Home Health Profitability, Part II: Control RNs
From the editors of SUCCESS In Home Care magazine Apr 29,
Last week you discovered the main drivers of home health profitability. This
week, dig deeper into the data collected by Fazzi Associates, Northampton,
Mass. and analyzed by SHC.
For maximum profitability, the most important area to exert tighter controls
is RN visits -- profitable agencies provide a median of 9 RN visits per
episode while unprofitable agencies provide 13.
Home health consultant Bobby Dusek, Dusek CPA Inc., Amarillo, Texas, says
his most profitable clients have definitely put the pressure on utilization.
"Labor costs are the primary part of my revenue and expenses -- if I can
control that, I can be profitable," he notes.
You should run monthly efficiency reports that show how each nurse is doing
compared to your visit quotas and other clinical/financial benchmarks, says
clinical and operations consultant for American Express Tax and Business
Associates, Timonium, Md. Note average length of visits, caseload changes
and other factors that affect productivity, Sevast adds. Also, perform team
conferences to help nurses move toward utilization goals.
Consultant Pat Laff, Laff Associates Inc., says his top-performing client
HHAs hold bi-weekly case conferences on all patients -- helping them
maintain an average of 17 to 21 visits per episode. Case managers review
and challenge any findings that significantly deviate from the
agency's standard of care.
Just be careful to back-up clinically your decisions to trim visits or
change the clinician you're sending, Sevast adds. Her clients use clinical
pathways and disease management programs to streamline visit patterns and
Profitable agencies carefully manage not only how many visits they make, but
also exactly how much it costs them to make each visit. Profitable HHAs
spend a median of $106 on each nursing visit compared to $112 per nursing
visit spent by unprofitable agencies.
Of course, that finding butts up against the reality of the home health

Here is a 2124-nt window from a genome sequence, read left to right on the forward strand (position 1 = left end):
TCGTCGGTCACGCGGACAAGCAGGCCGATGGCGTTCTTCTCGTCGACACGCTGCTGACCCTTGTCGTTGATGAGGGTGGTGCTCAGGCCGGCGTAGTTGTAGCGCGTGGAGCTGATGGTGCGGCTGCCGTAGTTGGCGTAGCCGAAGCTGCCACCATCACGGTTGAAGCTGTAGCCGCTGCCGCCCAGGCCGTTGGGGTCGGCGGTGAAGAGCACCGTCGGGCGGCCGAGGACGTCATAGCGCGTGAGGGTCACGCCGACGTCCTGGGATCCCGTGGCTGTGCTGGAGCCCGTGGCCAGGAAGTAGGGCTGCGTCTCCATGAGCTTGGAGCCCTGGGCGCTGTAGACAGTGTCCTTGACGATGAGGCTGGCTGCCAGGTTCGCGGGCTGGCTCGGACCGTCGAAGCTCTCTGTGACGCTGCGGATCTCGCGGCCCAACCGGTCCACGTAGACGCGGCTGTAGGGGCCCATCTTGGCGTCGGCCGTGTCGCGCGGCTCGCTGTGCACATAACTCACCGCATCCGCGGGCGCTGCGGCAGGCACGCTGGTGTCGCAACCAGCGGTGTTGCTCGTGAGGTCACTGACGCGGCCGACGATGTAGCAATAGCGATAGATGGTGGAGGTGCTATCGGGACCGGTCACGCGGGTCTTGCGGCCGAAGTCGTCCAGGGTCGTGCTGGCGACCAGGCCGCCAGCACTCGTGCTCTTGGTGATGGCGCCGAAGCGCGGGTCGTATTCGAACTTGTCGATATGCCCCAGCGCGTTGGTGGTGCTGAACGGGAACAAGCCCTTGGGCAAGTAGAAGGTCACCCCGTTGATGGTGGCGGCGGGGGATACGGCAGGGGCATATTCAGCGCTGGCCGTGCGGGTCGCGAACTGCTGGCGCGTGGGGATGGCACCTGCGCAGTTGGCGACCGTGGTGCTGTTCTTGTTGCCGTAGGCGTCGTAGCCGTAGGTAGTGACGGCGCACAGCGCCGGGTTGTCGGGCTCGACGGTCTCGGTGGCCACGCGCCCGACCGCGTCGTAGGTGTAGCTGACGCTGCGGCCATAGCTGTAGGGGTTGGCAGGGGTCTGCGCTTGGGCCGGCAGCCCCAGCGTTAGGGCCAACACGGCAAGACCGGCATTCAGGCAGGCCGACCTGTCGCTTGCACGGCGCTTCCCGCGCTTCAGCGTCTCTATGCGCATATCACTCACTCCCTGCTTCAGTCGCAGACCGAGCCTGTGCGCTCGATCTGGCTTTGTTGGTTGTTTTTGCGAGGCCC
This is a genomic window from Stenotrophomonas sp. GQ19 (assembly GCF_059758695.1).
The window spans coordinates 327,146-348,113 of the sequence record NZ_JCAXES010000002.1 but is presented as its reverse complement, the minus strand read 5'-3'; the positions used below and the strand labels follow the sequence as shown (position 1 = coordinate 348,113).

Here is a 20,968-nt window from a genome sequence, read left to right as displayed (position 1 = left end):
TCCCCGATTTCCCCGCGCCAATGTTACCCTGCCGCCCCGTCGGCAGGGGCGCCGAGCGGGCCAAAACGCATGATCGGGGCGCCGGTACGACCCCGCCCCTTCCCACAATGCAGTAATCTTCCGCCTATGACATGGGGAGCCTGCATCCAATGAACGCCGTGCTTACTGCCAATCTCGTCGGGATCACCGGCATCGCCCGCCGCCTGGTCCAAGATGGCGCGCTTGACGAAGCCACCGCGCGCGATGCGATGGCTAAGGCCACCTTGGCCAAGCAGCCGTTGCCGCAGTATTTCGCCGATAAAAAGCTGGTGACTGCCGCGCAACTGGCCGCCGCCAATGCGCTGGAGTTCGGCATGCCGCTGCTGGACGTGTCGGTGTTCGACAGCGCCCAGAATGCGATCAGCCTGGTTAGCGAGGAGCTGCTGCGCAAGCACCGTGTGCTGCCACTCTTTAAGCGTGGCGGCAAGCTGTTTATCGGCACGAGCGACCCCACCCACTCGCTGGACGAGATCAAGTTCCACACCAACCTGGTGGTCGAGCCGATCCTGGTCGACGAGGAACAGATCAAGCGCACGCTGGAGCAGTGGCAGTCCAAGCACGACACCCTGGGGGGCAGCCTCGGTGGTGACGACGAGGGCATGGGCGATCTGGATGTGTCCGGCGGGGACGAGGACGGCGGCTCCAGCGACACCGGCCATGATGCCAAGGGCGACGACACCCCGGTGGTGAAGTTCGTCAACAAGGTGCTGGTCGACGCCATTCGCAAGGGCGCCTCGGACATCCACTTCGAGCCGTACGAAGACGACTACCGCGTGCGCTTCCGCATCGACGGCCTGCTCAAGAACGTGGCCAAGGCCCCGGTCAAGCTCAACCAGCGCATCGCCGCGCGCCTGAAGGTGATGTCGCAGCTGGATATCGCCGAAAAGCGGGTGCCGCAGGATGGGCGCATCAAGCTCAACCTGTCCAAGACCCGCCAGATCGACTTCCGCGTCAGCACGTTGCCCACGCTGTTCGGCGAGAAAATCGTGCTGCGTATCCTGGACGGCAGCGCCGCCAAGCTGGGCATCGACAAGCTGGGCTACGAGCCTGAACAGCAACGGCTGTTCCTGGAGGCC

nursing shortage. But our experts say you don't have to cut salaries to
reduce your cost per visit. You can try pushing for improved productivity --
even if it's only a half-visit per day on average, Sevast notes.
One particular profitability drain on the nursing front is paperwork.
Fazzi's study shows that nurses at the most profitable agencies ($300 or
more per episode), spent only 25 minutes per visit on paperwork. Nurses at
unprofitable agencies, on the other hand, spent an average of 33 minutes on
the same task. The solution may be specialized assessment nurses,
point-of-care automation or better training for your clinicians -- all of
which have worked for Boyd's top-performing clients.
But if you're among the 22% of HHAs who aren't profitable now -- or you
discover your profits are shrinking in the future -- you may have to
re-evaluate your nursing staff, Dusek notes. One of his now-profitable
clients faced this tough choice a few months ago. After six months of a 4%
net loss each month, the agency performed a top-to-bottom review of
personnel needs, requiring every supervisor to justify every position. It
ended up getting rid of one office (a branch office that employed 9 RNs to
care for 12 patients), cut a few clerical workers and a few supervisors, and
nearly doubled the number of patient cases managed by each nurse. "Over the
years, the ratio had crept down to 14 [patients per nurse]," Dusek admits.
Now the agency requires nurses to carry a 25-patient load, and it's back in
the black with a few percentage-point profit.
Other ways to reduce visit costs: Consider telemedicine. One major study
funded by the Dept. of Commerce and run by the VNA of Philadelphia found
that telemedicine saved $697 per episode on treatment of diabetic patients.
Or you can try a more low-tech approach -- move to geographic teams to help
nurses travel less. Profitable agency nurses go an average of 11.8 miles and
are on the road about 19 minutes for each visit. Nurses at unprofitable
agencies travel an average of 12.4 miles and spend nearly 24 minutes to get
to each visit, according to Fazzi data.
The story is much the same on the supply side. Profitable agencies spend
only $37 per episode on patient supplies, while unprofitable agencies spend
more than $39 -- a $2 per episode difference that adds up.
And don't forget your administrative overhead, say our experts. In Fazzi's
data, profitable agencies only need an average of 3.5 administrative workers
to handle every 100 patients (see box, p. 10). Unprofitable agencies, on the
other hand, have higher admin costs, with 4.4 administrative staffers for
every 100 patients on their census.
One solution for administrative staffing woes: Automation. Alacare Inc.,
Birmingham, Ala., has managed to reduce its data entry and support staff by
several positions by implementing an electronic patient record, says CEO
John Beard. Now billers just download charts and don't need extra help
chasing down notes, forms, etc.
Editor's note: Look for more on how assessments can affect your profits,